"Everywhere I have searched for peace and nowhere found it, except in a corner with a book"- Thomas a Kempis (d. 1471)
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Danny Grigg





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PostPosted: Wed 28 Apr, 2010 3:02 pm    Post subject:         Reply with quote

Sean

Have you seen this article before, from 1953?

http://blog.modernmechanix.com/2006/08/01/bui...-crossbow/

Not exactly in the same time period, but the design does look historical. It almost looks like a "Belgian Target Crossbow" as in "The Book of the Crossbow" by Ralph Payne-Gallwey.

There's also this article on making a pistol crossbow from 1963:

http://www.elsewhere.org/journal/archives/200...-crossbow/
http://gallery.elsewhere.org/v/ephemera/Crossbow/

Danny
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GG Osborne





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PostPosted: Wed 28 Apr, 2010 3:55 pm    Post subject:         Reply with quote

Sean... there is cedar then there is genuwine Southern foothills red cedar! The cedar that grows in this area is the poor man's Christmas tree and grows everywhere. It is dense due to a slow growth rate in bad soil and it tends to be knotty, but it's as tough as an anvil. Personally, I think it would be hard to derive a prod from it...but what do I know. Now I have another friend who "claims" to have build a ballista out of an old Model A Ford leaf spring chucked up in a vice nailed to a stump with a homemade release. The arrows were 6 foot sections of rebar and it took a come-a-long to winch it back to the trigger. Wish I had thought of that when I was a kid. Had to satisfy myself making gunpowder and building cannons that shot old shag golf balls...also from a pipe chucked up in a vice. Wonder how I survived childhood sometimes!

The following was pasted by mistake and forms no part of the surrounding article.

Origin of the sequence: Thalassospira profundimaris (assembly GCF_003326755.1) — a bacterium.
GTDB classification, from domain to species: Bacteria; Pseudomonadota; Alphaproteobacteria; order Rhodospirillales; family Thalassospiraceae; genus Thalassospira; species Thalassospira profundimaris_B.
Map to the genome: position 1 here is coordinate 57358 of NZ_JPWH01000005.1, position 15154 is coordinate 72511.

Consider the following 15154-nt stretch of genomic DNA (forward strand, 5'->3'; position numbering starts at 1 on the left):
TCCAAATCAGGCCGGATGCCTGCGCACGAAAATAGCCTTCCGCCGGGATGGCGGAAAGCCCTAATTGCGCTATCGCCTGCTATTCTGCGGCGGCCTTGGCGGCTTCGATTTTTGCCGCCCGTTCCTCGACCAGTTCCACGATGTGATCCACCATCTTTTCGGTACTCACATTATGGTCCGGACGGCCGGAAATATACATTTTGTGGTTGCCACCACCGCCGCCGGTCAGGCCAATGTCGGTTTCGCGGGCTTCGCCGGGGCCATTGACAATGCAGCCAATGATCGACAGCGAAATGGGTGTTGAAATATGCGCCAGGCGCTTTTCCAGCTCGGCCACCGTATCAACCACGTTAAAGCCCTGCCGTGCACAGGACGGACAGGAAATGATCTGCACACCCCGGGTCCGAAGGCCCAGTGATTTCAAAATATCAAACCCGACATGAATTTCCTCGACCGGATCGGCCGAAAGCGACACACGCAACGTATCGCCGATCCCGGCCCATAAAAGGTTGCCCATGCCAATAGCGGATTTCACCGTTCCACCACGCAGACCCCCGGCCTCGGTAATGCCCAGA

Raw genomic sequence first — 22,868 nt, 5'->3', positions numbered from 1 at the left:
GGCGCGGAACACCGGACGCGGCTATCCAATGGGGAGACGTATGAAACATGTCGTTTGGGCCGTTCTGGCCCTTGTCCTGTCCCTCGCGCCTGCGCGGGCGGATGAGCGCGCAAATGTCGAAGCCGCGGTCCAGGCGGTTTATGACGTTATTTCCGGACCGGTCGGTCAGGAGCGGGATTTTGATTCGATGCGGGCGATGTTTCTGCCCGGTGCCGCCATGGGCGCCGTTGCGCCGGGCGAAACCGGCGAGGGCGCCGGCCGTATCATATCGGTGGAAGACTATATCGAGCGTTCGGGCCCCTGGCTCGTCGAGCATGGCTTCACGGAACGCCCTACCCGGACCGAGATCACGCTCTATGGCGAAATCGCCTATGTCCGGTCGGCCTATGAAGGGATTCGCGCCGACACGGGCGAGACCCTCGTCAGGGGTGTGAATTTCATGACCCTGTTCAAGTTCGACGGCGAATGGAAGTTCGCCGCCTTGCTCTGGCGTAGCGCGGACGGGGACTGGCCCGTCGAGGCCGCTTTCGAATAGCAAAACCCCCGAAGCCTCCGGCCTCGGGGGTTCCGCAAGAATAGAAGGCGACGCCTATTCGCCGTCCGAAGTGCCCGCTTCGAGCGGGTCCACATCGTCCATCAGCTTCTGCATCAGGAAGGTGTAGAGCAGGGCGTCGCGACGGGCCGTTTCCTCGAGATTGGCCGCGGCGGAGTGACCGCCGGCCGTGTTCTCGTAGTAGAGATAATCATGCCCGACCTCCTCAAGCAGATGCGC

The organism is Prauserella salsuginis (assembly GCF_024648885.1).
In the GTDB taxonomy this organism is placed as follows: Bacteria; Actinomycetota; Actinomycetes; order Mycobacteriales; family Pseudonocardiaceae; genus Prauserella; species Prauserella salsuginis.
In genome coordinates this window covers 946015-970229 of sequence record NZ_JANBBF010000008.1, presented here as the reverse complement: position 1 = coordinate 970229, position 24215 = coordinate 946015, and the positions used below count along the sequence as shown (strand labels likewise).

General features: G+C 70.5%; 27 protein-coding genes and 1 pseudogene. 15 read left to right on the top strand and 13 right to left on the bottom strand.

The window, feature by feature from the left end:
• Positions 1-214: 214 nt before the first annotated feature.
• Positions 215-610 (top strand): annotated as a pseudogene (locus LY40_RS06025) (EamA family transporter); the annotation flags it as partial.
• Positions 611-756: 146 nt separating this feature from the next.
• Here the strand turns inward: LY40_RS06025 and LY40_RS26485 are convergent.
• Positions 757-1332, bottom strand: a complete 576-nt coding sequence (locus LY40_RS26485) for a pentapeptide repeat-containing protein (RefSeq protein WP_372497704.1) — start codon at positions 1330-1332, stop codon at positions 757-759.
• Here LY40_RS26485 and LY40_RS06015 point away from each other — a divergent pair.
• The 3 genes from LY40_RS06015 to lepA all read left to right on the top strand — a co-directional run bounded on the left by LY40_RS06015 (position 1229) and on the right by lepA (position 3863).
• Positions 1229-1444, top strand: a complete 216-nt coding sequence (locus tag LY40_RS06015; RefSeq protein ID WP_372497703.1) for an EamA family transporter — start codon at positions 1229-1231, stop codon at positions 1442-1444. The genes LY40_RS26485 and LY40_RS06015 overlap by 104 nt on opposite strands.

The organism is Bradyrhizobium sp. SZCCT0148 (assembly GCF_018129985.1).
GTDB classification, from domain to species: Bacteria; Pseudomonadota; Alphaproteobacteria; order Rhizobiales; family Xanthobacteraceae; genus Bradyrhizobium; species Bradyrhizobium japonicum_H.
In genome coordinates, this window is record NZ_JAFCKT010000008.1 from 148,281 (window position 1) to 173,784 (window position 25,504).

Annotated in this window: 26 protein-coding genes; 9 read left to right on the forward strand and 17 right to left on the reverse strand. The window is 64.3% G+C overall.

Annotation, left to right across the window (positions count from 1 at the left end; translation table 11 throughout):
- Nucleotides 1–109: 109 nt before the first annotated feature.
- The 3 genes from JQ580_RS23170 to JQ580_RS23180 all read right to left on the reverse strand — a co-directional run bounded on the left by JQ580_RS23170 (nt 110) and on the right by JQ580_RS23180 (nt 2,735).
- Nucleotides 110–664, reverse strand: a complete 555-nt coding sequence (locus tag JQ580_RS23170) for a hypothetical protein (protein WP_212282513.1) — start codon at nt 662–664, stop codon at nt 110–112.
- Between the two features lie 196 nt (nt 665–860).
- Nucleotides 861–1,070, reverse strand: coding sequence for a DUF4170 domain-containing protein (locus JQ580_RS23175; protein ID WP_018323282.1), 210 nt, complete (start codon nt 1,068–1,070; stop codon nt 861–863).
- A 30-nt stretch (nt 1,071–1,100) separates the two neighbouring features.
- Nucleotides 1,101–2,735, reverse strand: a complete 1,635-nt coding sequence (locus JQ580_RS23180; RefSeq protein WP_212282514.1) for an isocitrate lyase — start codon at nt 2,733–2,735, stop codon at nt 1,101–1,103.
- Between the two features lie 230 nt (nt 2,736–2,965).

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Michael Ekelmann




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PostPosted: Sat 01 May, 2010 12:54 am    Post subject:         Reply with quote

A few years ago my family and I visited The Museum of Appalachia, just north of Knoxville. It's an open air museum with displays of Appalachian craftworks in several large barns. In the carving part of the museum there were several all wood crossbows. I can't recall the exact dates, but I think they were all grouped around the pre-TVA era, when some folks didn't even have enough money for cartridges.
“Men prefer to fight with swords, so they can see each other's eyes!" Sean Connery as Mulay Hamid El Raisuli in The Wind and the Lion